by Annalee Antoon
This morning, the first of many in Chajul, I lay in bed wide awake at 6 a.m. patiently awaiting breakfast at 8. Why am I up two hours early? Because the startling sound of bombs and cannons blasting woke me up. Along with my roommates, I lay there scared and confused. Eventually, I fell back asleep and woke up to a breakfast of beans, eggs, and corn tortillas. Was it a bad dream? No, just the locals celebrating with “bombas,” or fireworks, at all hours of the morning. Welcome to Chajul, Texas A&M!
After a morning full of sounds that we are sure to get used to, we spent the morning learning what our life will be like for the next two weeks. Feeling a little overwhelmed by our busy and exciting schedule, we hiked up hill to the Limitless Horizons and Philanthropiece office.
On the way, we passed the butcher. Seeing cow tails hanging out of the window did nothing for my appetite and made me happy that we won’t be consuming much meat in this leg of our journey. Once we arrived, the employees and students explain to us what they do for the organization, and we met the people that we would be working with on our projects.
As we walked around the town and saw sights that we would never dream of seeing in Texas: children playing in the streets, starving dogs, and a market that filled many blocks of the town.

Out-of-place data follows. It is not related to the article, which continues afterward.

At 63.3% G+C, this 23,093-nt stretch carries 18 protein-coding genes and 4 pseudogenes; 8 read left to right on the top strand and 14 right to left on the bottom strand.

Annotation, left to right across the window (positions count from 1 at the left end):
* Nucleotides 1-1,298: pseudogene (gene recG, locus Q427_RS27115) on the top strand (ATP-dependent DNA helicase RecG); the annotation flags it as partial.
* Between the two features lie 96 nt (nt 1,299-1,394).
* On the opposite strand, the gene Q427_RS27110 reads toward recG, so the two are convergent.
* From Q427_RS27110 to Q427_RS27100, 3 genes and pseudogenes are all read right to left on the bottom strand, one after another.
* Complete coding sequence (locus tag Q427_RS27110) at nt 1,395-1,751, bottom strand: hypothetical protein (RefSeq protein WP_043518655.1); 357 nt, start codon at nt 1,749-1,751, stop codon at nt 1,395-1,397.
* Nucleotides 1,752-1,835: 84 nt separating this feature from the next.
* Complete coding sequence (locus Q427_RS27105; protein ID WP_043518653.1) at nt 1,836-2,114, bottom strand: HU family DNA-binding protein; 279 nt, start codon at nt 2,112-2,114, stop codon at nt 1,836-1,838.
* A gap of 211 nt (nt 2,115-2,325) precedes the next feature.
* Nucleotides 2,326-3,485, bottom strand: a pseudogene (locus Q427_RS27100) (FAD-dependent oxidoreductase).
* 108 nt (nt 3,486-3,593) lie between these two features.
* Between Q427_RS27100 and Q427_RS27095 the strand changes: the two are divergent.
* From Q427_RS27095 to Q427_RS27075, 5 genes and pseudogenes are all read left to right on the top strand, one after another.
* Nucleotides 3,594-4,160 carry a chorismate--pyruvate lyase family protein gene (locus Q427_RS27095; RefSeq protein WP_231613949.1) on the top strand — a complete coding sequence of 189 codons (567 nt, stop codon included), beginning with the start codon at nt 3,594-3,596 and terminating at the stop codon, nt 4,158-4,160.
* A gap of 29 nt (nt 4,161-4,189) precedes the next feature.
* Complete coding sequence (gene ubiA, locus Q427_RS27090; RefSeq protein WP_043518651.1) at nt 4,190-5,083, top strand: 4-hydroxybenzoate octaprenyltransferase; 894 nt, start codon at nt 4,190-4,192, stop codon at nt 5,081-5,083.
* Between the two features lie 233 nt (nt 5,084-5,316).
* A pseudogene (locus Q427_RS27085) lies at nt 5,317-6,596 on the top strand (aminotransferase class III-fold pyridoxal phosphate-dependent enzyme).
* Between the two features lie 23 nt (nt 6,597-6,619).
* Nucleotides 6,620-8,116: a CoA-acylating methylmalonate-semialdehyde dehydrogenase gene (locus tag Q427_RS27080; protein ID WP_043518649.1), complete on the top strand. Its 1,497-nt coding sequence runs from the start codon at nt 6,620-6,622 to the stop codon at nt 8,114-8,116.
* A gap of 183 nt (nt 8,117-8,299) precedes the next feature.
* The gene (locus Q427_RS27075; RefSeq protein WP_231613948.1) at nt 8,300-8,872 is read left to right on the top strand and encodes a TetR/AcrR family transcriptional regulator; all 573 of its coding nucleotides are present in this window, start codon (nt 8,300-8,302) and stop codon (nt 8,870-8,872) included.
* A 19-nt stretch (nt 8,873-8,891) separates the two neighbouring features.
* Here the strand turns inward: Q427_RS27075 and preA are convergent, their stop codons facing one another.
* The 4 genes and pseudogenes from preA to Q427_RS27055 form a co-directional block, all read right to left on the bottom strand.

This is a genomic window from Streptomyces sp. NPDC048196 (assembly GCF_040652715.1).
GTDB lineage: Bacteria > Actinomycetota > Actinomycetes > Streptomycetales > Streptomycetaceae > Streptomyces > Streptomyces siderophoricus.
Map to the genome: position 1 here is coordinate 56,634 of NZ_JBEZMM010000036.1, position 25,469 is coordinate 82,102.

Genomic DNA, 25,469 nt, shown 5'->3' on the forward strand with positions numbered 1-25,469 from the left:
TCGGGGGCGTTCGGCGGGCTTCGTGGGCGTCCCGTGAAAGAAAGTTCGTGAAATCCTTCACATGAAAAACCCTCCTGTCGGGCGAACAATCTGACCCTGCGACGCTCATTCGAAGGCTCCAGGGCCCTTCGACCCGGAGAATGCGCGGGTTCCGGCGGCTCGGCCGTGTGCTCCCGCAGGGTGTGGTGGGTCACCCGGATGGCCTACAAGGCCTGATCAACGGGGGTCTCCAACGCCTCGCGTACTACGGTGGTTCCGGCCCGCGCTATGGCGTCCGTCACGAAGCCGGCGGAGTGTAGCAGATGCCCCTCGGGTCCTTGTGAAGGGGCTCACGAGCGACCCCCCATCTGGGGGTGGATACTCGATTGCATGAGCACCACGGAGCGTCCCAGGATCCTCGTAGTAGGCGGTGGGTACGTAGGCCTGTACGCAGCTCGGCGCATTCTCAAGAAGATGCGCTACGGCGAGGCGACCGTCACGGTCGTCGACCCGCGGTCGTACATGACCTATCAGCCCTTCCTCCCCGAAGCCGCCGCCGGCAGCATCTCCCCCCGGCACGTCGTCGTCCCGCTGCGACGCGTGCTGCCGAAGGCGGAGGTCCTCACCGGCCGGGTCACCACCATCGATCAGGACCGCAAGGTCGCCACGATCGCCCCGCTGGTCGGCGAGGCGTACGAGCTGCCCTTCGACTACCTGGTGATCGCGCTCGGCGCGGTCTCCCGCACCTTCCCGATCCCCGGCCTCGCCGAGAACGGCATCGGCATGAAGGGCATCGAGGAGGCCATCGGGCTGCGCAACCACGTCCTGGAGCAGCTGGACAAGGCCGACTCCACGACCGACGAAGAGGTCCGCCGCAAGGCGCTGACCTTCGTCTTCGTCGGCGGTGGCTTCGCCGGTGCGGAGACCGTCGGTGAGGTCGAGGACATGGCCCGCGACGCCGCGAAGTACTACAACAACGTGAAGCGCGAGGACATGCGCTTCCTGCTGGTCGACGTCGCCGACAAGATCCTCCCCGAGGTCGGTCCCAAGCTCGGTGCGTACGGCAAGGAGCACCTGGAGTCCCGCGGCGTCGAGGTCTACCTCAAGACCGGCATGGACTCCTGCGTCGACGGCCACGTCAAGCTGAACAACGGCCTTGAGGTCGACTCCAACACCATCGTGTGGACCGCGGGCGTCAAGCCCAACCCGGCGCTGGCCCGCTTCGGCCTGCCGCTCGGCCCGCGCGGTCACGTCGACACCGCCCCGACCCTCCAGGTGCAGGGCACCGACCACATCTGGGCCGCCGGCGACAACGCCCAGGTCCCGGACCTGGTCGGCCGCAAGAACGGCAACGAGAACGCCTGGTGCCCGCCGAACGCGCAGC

Next, we made our way to the family of a Philanthropiece scholar’s home for lunch. I walked down the road until it ended and then cautiously stepped down several uneven cement blocks that acted as stairs until I saw the home in which I would be eating.
A wooden house on cinder blocks, a dirt floor, and cement blocks with wooden planks that served as a bed, this house was no larger than my room in my apartment in College Station.
Humbled, I sat at the table with three other students in silence. We ate a traditional Guatemalan lunch of Boxbol (bosh-bol), corn dough wrapped in a squash leaf then boiled for 20 minutes. Once our translator arrived, the only question that I could ask was if this family was aware of our lifestyle and if they knew they were in poverty.
His answer was that they have never seen what our lives are like unless they have watched an American movie. They are truly happy with nothing and know of no other life than the one that they live.
Being here is a constant reminder to for me to count my blessings, and I am forever thankful that I am a part of such an amazing trip.